There are, however, non-epistemic ways of assessing beliefs. The possession of certain beliefs may bring me success in various ways. Some people believe that positive thinking can aid recovery from illness. If I think in this way, then I may cope better when I am ill (even if such beliefs are false). There is therefore a sense in which such thinking is justified given the benefits it brings to my state of mind. One could call this pragmatic justification as opposed to epistemic justification. There is a philosophical argument for believing in the existence of God that relies on such a notion of justification, one that we shall discuss in chapter 16, section 4. The key to the argument is that we should believe in God, not because there is good evidence of his existence, but because of the rewards such a belief would bring if it turned out to be true; we would, for instance, have eternal life in paradise.
There are also other species of justification that must be distinguished from the epistemic notion. We may have what could be called ‘after the fact’ justification. In the play A Streetcar Named Desire, Stanley Kowalski thinks that he survived the battle of Salerno because he believed he was lucky.
Stanley: You know what luck is? Luck is believing you’re lucky. Take at Salerno. I believed I was lucky. I figured that 4 out of 5 would not come through but I would … and I did. I put that down as a rule. To hold front position in this rat-race you’ve got to believe you are lucky. (T. Williams, 1962, p. 216)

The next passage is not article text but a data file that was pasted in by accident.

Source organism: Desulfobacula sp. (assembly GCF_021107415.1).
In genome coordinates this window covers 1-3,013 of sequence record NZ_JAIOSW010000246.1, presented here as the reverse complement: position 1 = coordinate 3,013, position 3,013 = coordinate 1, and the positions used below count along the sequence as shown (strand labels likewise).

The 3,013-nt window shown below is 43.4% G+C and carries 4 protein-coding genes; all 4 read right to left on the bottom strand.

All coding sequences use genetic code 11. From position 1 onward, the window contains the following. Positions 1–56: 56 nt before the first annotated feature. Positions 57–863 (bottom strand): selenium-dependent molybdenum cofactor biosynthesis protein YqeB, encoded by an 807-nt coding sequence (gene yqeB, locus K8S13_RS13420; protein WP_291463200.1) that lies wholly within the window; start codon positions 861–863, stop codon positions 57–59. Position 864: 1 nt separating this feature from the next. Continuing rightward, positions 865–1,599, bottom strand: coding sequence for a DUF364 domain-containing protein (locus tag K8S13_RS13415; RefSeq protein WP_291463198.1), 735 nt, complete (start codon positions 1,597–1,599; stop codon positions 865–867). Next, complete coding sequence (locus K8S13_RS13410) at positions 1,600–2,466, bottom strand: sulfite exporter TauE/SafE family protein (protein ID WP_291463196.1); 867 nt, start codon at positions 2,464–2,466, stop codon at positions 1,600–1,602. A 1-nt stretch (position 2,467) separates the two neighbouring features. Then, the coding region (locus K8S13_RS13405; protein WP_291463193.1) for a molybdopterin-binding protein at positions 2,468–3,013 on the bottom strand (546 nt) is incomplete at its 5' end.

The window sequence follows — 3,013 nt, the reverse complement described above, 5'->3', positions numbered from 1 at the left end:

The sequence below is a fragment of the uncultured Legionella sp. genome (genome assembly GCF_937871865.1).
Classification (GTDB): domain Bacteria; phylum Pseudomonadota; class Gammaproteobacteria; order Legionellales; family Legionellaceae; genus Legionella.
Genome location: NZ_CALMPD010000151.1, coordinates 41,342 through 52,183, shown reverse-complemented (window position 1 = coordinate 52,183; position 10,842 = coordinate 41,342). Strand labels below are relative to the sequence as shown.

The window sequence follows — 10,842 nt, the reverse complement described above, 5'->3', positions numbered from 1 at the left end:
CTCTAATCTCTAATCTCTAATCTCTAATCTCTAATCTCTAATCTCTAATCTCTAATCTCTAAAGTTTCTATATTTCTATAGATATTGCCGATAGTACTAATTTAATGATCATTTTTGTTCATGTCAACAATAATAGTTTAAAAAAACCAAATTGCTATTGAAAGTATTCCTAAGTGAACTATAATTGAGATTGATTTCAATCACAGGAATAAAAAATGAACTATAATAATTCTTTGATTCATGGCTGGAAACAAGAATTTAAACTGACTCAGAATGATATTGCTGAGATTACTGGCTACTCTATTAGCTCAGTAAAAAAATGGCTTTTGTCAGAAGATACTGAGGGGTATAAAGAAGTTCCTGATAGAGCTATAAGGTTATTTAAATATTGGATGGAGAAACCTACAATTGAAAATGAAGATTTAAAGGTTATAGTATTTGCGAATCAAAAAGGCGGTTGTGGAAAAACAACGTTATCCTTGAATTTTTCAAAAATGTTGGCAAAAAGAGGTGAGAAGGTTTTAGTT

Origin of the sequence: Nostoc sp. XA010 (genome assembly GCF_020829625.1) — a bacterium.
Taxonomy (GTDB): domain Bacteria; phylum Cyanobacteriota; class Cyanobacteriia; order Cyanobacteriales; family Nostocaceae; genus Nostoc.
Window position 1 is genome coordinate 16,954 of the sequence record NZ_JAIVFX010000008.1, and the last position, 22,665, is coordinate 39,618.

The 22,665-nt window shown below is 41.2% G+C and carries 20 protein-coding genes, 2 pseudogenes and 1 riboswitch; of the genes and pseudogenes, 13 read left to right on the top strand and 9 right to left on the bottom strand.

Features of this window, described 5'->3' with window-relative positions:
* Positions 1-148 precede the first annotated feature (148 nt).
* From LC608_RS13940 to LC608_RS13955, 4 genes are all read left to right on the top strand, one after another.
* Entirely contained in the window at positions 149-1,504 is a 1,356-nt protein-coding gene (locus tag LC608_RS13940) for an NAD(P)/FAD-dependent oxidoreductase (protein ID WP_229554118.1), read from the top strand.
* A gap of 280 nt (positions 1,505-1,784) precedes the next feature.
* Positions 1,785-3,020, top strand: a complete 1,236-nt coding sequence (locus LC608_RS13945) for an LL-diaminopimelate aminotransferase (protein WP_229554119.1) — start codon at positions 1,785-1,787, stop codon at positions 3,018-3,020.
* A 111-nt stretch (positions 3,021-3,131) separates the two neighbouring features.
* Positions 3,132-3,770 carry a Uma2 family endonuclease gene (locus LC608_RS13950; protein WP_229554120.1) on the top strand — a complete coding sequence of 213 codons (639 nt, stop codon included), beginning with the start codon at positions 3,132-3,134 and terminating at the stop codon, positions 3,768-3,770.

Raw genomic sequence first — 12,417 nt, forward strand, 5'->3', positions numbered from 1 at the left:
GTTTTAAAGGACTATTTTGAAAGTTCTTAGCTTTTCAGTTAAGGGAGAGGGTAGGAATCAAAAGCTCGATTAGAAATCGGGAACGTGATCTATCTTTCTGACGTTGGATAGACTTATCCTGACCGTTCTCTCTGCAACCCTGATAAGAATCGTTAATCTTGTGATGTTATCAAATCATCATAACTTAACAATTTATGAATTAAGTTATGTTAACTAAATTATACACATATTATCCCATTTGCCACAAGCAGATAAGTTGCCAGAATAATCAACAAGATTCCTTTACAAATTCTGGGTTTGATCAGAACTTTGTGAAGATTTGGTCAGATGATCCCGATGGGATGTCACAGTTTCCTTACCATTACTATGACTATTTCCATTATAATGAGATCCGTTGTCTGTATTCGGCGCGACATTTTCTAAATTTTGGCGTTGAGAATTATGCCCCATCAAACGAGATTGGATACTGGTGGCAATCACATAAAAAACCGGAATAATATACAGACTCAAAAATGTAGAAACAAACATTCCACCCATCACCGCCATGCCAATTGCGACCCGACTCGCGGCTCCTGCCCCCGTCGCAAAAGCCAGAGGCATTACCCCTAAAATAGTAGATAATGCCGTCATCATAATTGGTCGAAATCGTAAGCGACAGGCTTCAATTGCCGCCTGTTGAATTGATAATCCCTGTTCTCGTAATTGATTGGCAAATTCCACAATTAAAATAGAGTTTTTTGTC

He did survive and so there is a sense in which his belief was justified, justified in that it came true. He was not, however, epistemically justified since he didn’t have a good reason to believe that he would be one of the lucky survivors – his odds were not good (as he admits); he simply had faith. There may also be broadly ethical reasons for holding certain beliefs. It could be said that you are justified in believing what your friend says, simply because she is your friend. Here we may not be talking about either pragmatic or epistemic justification: there may be nothing in it for you, and she may not be very reliable. There is nevertheless a sense in which you are right to accept what she says. We must be careful, then, to focus on the kind of justification that is ‘conducive to truth’, and not on these non-epistemic forms (although we shall see in c...